The Arch City Gardener

Journeys In St. Louis Gardening and Beyond


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Wordless Wednesday: Summer Go-Togethers

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Gardening: It’s a Dirt(y) Business

I have written a little about the clay soil that is prevalent here in Arch City. If you are going to garden, you are going to encounter this very dense, hard to break-through soil that seems as hard as concrete during a hot, dry spell (translation: summer in St. Louis). How do you identify clay soil? Easy. If it sticks to your shoes, attaches itself in clods to your shovel and you have to throw a clump of it across the yard to break it up, you’ve got clay. Clearly, this has not deterred the hardy souls in the area who have the vision and fortitude to overcome this stuff. My strolls in my neighborhood and beyond are testimony to that.

And so is my soil. In my fourth year of amending, amending, amending, I am starting to see the difference. More accurately put, I am starting to feel the difference. Arch City-ites know what I am talking about. When I place the shovel or spade into the ground, the resistance isn’t quite as fierce. In fact, when I was digging into the patio bed to put in “Crazy Blue,” a new, compact Russian sage (perovskia atriplicifolia) my favorite nursery is featuring, the soil actually gave way with minimal effort. I consider this a major break-through.

After three years of adding lots of compost to my clay soil, the structure is finally improving

After three years of adding lots of compost to my clay soil, the structure is finally improving. Digging into the soil is no longer at backbreaking, shovel bending experience–at least in this part of the garden.

Can you spot the clay soil in this sample? Hint: It's the stuff that looks like meatballs.

Can you spot the clay soil in this sample? Hint: It’s the stuff that looks like meatballs.

There are several shrubs and perennials that will bust through this tough, mineral dense soil and there are things clay habitues need to know, such as:

1. This soil is dense, and the roots of many annuals, perennials, and vegetables struggle to make their way through. Many spring bulbs tend to rot over the winter in clay soils discouraging gardeners who must deal with this soil type. However, all is not lost–as long as you improve the soil structure. By that the experts will tell you to add 6-8 inches of organic matter throughout the bed, not just where you are placing your new specimen (yes, I have taken that short cut).

Of course, I continue to add the good stuff to the soil when I layer on mulch on top of all this. And my plants have thanked me for it. I’ve been pleased with the new emergence each spring and have become committed to amending my soil EVERY year.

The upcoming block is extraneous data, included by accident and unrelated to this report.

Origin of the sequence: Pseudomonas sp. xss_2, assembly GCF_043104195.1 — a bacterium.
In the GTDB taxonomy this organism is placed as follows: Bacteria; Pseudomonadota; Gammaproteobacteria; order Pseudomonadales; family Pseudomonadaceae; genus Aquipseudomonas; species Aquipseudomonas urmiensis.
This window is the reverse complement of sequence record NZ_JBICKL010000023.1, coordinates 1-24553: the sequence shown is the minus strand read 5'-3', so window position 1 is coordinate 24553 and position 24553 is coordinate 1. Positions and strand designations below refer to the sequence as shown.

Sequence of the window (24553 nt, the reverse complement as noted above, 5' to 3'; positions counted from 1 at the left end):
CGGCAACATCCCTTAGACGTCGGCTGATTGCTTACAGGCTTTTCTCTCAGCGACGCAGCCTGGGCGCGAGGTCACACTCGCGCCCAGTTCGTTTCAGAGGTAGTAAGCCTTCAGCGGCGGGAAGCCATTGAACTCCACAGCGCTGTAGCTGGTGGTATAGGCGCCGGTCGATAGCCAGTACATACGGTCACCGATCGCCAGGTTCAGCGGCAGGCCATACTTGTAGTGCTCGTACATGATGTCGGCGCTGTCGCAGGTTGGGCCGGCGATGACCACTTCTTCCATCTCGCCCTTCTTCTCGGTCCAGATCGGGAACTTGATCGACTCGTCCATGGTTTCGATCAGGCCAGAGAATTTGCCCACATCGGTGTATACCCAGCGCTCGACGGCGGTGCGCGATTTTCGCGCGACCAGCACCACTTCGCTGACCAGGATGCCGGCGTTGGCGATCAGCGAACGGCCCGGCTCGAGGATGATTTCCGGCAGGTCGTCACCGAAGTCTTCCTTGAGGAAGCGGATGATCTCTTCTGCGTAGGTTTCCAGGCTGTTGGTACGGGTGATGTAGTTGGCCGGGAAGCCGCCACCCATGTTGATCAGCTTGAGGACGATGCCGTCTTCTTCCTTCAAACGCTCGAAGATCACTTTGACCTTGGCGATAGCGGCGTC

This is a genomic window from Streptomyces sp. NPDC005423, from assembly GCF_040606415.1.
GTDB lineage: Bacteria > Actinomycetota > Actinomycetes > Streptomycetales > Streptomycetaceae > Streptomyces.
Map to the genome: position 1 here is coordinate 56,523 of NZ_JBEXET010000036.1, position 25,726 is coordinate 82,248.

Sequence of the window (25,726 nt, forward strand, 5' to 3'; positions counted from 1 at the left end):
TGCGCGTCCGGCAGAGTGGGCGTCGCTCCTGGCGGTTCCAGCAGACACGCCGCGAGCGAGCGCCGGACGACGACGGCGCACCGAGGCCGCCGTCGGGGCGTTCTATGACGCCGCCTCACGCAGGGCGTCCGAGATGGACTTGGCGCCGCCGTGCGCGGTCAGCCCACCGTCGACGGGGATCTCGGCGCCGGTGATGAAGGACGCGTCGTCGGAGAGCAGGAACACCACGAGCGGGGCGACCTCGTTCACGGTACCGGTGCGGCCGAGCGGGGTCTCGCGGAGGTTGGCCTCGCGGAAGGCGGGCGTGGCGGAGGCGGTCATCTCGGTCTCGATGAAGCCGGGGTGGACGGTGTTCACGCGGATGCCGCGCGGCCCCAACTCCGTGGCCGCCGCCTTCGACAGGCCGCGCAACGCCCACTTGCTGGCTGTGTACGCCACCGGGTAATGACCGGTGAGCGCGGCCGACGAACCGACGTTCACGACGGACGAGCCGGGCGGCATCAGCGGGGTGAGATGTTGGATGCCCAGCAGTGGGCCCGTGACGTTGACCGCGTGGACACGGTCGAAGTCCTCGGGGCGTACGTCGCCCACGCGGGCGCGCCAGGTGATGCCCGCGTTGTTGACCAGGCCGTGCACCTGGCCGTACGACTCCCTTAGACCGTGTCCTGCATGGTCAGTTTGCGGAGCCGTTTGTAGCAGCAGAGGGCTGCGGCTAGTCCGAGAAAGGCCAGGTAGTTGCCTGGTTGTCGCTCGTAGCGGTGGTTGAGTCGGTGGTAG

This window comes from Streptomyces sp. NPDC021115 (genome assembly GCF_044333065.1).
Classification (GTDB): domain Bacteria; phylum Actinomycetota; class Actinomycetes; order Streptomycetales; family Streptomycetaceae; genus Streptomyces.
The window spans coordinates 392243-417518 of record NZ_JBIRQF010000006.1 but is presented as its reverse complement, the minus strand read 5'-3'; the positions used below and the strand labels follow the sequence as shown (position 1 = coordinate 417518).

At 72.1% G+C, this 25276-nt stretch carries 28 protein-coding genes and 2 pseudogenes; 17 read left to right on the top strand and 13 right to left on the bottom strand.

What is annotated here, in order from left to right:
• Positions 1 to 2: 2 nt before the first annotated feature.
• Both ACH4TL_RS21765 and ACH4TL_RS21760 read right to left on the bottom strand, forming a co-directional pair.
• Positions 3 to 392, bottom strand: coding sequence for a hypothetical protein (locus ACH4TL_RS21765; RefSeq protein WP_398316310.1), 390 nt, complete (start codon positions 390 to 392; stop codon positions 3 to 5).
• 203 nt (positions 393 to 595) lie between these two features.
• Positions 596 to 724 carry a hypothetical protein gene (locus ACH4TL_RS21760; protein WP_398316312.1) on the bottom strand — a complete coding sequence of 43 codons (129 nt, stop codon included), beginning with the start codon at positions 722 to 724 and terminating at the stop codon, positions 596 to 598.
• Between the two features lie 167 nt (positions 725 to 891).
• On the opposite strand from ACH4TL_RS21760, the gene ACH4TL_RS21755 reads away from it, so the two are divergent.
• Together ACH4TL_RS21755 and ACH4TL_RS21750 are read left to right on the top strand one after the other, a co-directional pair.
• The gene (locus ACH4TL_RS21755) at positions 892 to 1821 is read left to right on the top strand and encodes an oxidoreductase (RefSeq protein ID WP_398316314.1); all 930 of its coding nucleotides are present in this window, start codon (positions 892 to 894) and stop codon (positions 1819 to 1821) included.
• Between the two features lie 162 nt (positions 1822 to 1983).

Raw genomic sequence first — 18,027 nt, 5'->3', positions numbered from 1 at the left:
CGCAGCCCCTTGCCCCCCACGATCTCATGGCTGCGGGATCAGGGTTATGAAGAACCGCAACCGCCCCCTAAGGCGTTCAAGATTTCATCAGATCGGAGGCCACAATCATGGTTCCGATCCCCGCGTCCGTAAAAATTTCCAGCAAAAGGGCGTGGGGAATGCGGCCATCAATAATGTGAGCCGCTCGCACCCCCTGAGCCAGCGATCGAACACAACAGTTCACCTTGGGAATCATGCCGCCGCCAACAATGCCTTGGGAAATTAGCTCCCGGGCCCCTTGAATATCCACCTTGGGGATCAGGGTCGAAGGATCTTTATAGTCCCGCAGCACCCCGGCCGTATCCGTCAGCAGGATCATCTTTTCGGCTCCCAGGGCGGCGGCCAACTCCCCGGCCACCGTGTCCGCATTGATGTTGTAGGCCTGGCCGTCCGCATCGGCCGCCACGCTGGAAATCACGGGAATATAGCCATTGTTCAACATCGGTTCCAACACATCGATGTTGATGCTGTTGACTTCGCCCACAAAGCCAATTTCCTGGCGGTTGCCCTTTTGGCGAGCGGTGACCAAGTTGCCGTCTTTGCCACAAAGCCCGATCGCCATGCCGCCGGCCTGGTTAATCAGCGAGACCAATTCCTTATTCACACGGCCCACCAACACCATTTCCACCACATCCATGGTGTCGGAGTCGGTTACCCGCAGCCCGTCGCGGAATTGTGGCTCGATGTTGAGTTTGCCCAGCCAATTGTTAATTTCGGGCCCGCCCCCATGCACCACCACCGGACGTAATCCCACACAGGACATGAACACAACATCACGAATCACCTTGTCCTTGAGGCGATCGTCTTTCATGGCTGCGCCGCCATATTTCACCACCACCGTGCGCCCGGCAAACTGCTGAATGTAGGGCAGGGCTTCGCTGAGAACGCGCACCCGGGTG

2. Clay soil is slow draining. In addition to improving the soil structure of the garden beds, I want to improve the lawn where after a heavy rain the water has a tendency to sort of just sit there. I’m not talking about the low areas of the lawn, I’m talking about the slope areas where you’d think the water would be flowing down. Not so much. I do have areas where the water ponds. Those spots will get shrubs that tolerate ponding such as winterberry (ilex verticilatta), ligularia or river birch.

3. It can heave in the winter. Thankfully I have not experienced this with my plants, but I do have a gate that won’t open when the temperatures drop. In fact, I had to move my trash and recycle bins this winter because I could not get them through the gate.

4. There are lots of perennial “clay buster” choices available that thrive in this soil type. Black-eyes Susans, goldenrod, Russian sage, daylily (hemerocallis), purple coneflower, yarrow and canna are among the hardy perennials that can thrive in clay soil.

As I stated more than once, I am about the sizzle. I wasn’t really excited about concepts such as soil structure and amendments. My goal was to plant beautiful flowering annual, perennials and shrubs. I am glad I slowed down and have taken the time to prepare the soil. This annual chore has become a right of passage into spring and it’s paying off.

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4 Annuals I am Obsessed With

A benefit of surviving a hot, humid St. Louis summer is that sub-tropicals perform well here as annuals. My list below includes annuals I’m obsessed with that are common in the south, but also pack a punch here in the Midwest. Or maybe I’m obsessed with these selections because they are a throw-back to my early 20s, when I lived in Houston, TX, where I was able to admire these plants day in and day out. Either way, these plants bring up the garden energy a notch and provide a leave me with sense of joy long after their beauty has faded. Most on the list I plant each and every year; while Canna has yet to join the backyard annuals.